Thursday, July 12, 2007

Tiger population declines in 2 more Indian reserves

Lucknow, July 12 (PTI): Tiger population has declined in the famous Dudhwa and Katerniaghat sanctuaries in Uttar Pradesh between 2002 and 2005 and lack of proper monitoring, protection and enforcement activities has rendered "ineffective" the project to conserve the big cats.

According to the Comptroller and Auditor General's (CAG) report for the year ended 2006, the implementation of the 'Project Tiger', a Centrally-sponsored programme, suffered as the management of land was not effective and large areas either remained unclaimed or encroached.

The report revealed that the number of tigers in Dudhwa declined from 115 in 2002 to 106 in 2005, while it went down from 50 in 2002 to 42 in 2005 in Katerniaghat.

It said that 5.78 square kilometres (sq.kms) of land in Dudhwa was under encroachment by 3725 people and their cattle since long, while in Katerniaghat 38.42 sqkms area was under unauthorised occupation.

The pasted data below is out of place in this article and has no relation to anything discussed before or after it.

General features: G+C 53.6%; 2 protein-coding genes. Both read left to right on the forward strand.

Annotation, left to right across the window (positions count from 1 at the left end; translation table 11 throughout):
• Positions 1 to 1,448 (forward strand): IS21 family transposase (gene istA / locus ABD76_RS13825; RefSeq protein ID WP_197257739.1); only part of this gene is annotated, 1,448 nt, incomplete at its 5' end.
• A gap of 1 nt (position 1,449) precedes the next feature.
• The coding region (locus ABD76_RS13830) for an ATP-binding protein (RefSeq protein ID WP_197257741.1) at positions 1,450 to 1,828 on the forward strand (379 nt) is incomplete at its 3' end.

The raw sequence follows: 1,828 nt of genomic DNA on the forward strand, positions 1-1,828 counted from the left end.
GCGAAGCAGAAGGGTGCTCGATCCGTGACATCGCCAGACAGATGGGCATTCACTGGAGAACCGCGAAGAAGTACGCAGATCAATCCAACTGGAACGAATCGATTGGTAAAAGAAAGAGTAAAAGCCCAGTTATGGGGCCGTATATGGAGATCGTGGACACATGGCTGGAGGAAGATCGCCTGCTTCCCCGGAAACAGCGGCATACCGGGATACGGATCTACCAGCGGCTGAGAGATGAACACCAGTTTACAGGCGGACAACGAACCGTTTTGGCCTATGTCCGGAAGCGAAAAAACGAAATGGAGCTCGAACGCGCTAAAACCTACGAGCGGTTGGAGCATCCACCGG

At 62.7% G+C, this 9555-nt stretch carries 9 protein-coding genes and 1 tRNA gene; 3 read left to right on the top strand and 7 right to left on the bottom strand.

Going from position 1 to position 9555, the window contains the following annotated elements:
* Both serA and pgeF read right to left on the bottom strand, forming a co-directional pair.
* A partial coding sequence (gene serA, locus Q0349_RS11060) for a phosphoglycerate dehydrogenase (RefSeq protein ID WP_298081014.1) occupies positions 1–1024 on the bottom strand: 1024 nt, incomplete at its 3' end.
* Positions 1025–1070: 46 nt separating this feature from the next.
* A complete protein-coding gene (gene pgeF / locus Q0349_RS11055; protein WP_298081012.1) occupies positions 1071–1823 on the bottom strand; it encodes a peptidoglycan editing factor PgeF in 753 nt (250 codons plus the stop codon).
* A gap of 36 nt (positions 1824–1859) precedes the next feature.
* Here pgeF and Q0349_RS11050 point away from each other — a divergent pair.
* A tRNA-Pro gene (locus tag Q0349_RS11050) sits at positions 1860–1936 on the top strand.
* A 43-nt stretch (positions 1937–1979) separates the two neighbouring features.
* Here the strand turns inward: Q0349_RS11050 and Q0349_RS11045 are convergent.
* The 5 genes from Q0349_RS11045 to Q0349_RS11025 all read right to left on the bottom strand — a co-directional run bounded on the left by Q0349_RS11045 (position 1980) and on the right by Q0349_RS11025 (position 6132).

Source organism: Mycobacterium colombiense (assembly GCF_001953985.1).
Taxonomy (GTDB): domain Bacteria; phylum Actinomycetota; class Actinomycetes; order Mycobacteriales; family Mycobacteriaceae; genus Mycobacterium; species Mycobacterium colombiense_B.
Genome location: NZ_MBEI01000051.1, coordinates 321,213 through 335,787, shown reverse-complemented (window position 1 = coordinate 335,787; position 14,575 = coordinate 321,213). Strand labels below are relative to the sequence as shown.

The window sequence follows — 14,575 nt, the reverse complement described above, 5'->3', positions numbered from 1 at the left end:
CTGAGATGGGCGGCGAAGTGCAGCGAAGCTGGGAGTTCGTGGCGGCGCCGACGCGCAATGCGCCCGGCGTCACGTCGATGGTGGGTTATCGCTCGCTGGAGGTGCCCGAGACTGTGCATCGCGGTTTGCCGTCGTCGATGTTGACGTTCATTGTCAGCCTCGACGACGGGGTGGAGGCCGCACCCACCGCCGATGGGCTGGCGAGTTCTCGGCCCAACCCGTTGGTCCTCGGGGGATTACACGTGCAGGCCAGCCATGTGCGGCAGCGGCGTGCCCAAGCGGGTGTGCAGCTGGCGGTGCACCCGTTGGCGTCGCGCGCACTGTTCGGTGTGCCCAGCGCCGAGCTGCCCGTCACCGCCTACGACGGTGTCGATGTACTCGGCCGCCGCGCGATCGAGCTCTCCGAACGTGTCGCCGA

The buffer zone was not identified in Dudhwa and Katerniaghat, exposing the core zone to biotic interference, it said, maintaining that tranquil habitat could not be provided to wildlife as rail and roads passed through the tiger reserves.

The report said that "conservation activities were not effective as weeds, creepers and monocultures were not removed and ineffective management of grassland resulted in sub-optimal growth of herbivores affecting availability of prey base for the tigers."

The CAG went on to point out that the forest department also failed to adopt accurate techniques for tiger census as the 'pug mark method' of census had an inaccuracy range of plus or minus 20 per cent.

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